Thursday, September 22, 2011

Cardboard Creations

Yesterday we splurged and bought a small tv to hold us over until our stuff comes in sometime next month.  We had been watching tv via the internet but every few minutes it would freeze and we'd never see an entire show from beginning to end.  It's funny to think that a 19 inch tv is tiny by today's standards of the wall sized, mega tv's with surrond sound, 3D and whatever new thing is out these days. I'm not the techie person of the house, that would be Clyde. 

We got the tv home and Clyde quickly went to work setting it up. First we had to create a tv stand to put it on.  He looked around the empty living room to find two long boxes that are storing the split unit air conditioners that are still waiting for the installer to come install.  He stacked them both up and proudly put the tv on top along with the cable box.  Then he moved a settee (padded bench seat that is part of our new dinette set, it has 4 chairs and this thing) just a few feet from the tv for us "old" folks that don't see too well.  On one side is a lawn chair to be used as an end table of course and in the middle a plastic step stool to be used as a foot rest.



Clyde got it all hooked up and figured out how to use the cable box and remotes. Then he gave me detailed instructions.  He held up the remote so I could see it and said "see where it says guide, that's how you find the guide, then you can scroll up and down to find what you want to watch."  Anything beyond that is just too much technical stuff for my blonde brain. 

He begins to search channels to see what's included in the cable package we purchased for almost half of what we were paying in the states.  There are lots of channels and the listings are in both Spanish and English.  We found International House Hunters our old favorite and it was in English, with Spanish subtitles.  I sat down to watch and soon realized that I enjoyed reading the Spanish subtitles more than watching the show. So now every time I watch tv I will be getting a Spanish lesson at the same time. Later on that afternoon I found The Dr. Oz Show in the guide listing and decided to watch.  But there was a problem since Dr. Oz who I'd watched many times via DVR in the US was now speaking Spanish but there were NO English subtitles.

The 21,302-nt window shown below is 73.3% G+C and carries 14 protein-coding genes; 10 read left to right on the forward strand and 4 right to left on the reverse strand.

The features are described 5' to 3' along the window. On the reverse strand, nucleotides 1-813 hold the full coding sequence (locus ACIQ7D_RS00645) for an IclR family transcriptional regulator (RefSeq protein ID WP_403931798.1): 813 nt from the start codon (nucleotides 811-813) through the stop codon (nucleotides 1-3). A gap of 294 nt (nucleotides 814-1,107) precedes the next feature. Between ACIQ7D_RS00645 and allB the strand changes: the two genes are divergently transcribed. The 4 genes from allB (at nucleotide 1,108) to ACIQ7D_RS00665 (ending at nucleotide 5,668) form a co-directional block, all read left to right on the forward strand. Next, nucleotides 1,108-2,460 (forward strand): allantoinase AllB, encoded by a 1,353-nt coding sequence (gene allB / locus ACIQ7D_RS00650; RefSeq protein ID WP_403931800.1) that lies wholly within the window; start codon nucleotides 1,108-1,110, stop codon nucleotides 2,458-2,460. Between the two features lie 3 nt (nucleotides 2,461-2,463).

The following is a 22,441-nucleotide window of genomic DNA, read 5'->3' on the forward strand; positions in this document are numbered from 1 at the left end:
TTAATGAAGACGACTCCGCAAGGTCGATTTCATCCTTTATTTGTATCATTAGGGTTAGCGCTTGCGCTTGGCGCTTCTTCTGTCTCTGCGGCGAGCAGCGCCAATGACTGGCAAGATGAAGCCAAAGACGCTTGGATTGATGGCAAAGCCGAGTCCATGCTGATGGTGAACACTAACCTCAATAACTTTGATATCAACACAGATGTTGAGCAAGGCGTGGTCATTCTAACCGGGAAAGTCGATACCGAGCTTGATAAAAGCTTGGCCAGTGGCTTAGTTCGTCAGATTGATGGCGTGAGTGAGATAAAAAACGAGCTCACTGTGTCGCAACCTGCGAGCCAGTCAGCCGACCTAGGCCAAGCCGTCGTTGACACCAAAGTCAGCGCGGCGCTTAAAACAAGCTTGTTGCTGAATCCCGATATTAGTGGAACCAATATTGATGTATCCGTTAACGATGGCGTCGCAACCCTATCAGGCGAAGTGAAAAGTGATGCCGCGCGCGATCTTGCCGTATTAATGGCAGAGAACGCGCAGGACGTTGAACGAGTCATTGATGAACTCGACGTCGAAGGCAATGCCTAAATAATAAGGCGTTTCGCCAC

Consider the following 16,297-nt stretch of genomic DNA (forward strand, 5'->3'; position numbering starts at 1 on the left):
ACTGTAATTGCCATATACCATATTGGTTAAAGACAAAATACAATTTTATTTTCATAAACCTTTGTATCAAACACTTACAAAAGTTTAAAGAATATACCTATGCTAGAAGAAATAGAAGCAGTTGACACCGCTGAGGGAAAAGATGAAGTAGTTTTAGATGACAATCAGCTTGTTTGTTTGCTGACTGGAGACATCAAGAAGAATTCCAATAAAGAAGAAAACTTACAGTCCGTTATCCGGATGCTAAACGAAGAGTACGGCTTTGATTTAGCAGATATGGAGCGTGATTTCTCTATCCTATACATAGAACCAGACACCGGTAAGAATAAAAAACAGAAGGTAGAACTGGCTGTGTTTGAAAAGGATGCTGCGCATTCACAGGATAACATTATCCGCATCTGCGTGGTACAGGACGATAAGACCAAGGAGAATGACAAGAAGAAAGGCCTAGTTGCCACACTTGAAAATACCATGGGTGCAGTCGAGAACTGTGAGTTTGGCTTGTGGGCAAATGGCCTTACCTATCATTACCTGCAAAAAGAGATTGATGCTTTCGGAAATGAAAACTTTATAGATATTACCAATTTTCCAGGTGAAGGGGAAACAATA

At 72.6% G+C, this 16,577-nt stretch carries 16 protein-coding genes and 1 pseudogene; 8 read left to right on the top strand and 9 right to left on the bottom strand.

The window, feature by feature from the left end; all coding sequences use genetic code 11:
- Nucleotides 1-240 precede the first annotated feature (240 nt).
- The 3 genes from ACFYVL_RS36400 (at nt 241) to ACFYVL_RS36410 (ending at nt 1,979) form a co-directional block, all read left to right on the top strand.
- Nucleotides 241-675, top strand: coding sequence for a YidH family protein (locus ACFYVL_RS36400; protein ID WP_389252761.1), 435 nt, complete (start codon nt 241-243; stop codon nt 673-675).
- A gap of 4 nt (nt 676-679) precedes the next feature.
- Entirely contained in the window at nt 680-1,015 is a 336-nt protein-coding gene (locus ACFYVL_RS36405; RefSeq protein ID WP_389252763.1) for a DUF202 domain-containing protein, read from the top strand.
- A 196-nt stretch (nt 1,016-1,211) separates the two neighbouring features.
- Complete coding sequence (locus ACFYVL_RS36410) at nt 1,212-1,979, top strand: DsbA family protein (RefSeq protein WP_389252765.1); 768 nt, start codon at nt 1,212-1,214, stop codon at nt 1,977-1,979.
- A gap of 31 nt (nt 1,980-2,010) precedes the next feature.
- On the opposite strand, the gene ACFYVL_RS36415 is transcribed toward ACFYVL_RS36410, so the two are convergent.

Betsy our tri-lingual Panamanian friend mentioned to us one day that she uses SAP on her tv so that she can watch tv in English.  We couldn't figure out how that worked so I asked Clyde to email her for directions.  A while later she emailed back with the how to's for SAP. There's an adjustment that allows us to select "English if available," so that the show will be broadcast in English whenever possible.  As we get more comfortable with Spanish as a second language it'll be nice to have the option to watch Spanish shows but it's also nice to have access to old comforts from the US like Dr. Oz and International House Hunters.  Although we didn't move here to watch tv!

All of the commercials are in Spanish and many have notations along the bottom in which countries they are valid.  For example some were valid in Argentina, others in Columbia or Venezuela.  And we even have a Mall Channel. Good thing it's in Spanish otherwise I might be shopping from home since I have lots of free time these days. 

The installers are supposed to come look at the air conditioner that needs to be installed today.  We're not sure if they'll do it today or have to come back at another time with supplies.  Poor Clyde will have to tear down his cardboard creation of an entertainment center and re-construct it again using empty boxes.

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